This section is from the book "Spons' Mechanics' Own Book: A Manual For Handicraftsmen And Amateurs", by Edward Spon. Also available from Amazon: Spons' Mechanics' Own Book.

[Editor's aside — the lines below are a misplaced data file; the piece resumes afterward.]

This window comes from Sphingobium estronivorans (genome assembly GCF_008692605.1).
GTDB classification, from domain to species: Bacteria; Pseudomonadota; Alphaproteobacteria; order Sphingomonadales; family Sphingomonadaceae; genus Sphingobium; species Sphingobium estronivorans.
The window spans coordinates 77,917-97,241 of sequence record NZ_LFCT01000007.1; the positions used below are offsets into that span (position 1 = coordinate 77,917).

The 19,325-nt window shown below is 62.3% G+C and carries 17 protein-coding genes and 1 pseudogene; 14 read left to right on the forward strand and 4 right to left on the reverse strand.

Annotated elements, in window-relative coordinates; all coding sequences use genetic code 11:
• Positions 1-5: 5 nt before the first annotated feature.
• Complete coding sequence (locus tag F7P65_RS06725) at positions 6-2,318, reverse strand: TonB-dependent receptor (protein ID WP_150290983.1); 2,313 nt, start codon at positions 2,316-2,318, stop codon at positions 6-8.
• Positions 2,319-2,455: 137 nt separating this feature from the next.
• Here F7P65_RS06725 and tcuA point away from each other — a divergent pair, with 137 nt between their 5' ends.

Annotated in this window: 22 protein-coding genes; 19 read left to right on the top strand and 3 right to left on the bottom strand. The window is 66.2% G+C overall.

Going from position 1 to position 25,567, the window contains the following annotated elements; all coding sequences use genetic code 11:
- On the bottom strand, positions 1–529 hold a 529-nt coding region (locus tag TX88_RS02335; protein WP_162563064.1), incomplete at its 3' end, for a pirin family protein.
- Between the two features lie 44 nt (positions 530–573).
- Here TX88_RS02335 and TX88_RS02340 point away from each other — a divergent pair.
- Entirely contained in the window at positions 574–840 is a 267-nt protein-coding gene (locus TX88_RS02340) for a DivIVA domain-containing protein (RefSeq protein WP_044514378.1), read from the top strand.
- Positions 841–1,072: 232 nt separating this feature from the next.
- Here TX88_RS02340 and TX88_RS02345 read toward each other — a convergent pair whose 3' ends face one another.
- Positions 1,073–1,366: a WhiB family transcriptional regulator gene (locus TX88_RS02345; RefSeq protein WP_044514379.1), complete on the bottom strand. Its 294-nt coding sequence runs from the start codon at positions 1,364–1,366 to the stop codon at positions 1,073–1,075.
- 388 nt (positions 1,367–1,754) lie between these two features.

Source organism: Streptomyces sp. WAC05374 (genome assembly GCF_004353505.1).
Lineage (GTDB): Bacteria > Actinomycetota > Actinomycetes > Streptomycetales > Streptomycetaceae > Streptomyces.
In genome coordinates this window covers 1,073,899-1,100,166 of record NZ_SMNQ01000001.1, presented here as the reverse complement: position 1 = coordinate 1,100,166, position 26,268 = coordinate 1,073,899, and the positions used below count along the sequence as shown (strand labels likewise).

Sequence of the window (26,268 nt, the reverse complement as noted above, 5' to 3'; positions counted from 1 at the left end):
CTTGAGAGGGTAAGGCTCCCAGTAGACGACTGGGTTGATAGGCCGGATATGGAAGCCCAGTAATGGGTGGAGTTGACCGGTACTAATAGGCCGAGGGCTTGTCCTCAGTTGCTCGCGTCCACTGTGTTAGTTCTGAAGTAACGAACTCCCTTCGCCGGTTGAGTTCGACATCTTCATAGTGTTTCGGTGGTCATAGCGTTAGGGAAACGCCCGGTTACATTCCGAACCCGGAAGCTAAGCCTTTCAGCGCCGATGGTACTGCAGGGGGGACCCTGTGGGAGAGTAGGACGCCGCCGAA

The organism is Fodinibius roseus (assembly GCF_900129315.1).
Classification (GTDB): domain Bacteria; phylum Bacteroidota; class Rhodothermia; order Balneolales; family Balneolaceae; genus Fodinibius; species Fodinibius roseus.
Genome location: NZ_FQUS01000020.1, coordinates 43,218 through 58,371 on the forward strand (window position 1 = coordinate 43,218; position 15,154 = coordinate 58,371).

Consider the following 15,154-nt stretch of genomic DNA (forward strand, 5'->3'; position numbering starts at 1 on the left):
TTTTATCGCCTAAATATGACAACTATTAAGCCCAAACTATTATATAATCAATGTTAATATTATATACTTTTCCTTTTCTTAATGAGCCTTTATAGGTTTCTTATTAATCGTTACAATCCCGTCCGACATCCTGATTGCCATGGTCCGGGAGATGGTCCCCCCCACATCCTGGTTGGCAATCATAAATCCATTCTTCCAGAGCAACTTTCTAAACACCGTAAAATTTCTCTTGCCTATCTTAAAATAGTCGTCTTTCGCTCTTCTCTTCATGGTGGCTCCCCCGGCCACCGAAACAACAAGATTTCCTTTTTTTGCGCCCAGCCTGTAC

Ashlar forms the main feature in true masonry. The stones are always set in true courses, and the depth may be from 12 in. to any available thickness. The beds and joints should always be chisel dressed; that is, drafted and boasted off. The stones for the facing of the wall are generally 2 ft. -1 in. to 2 ft. 6 in. long, 12-18 in. deep, and 4 1/2-10 in. thick, headers being thickest. It is a common practice to cut the stones in a somewhat tapering form, so that they closely abut only for a short distance (1-4 in.) back from the face, the spaces thus left being filled in with mortar and chips. The joints are either left close, or dressed back with a square or triangular recess. Hewn ashlar masonry set stone and stone, or with thin beds of mortar, and having the face-work backed up with rubble or bricks, is always weak, and will not preserve a true line on the face either vertically or horizontally, owing to unequal shrinkage.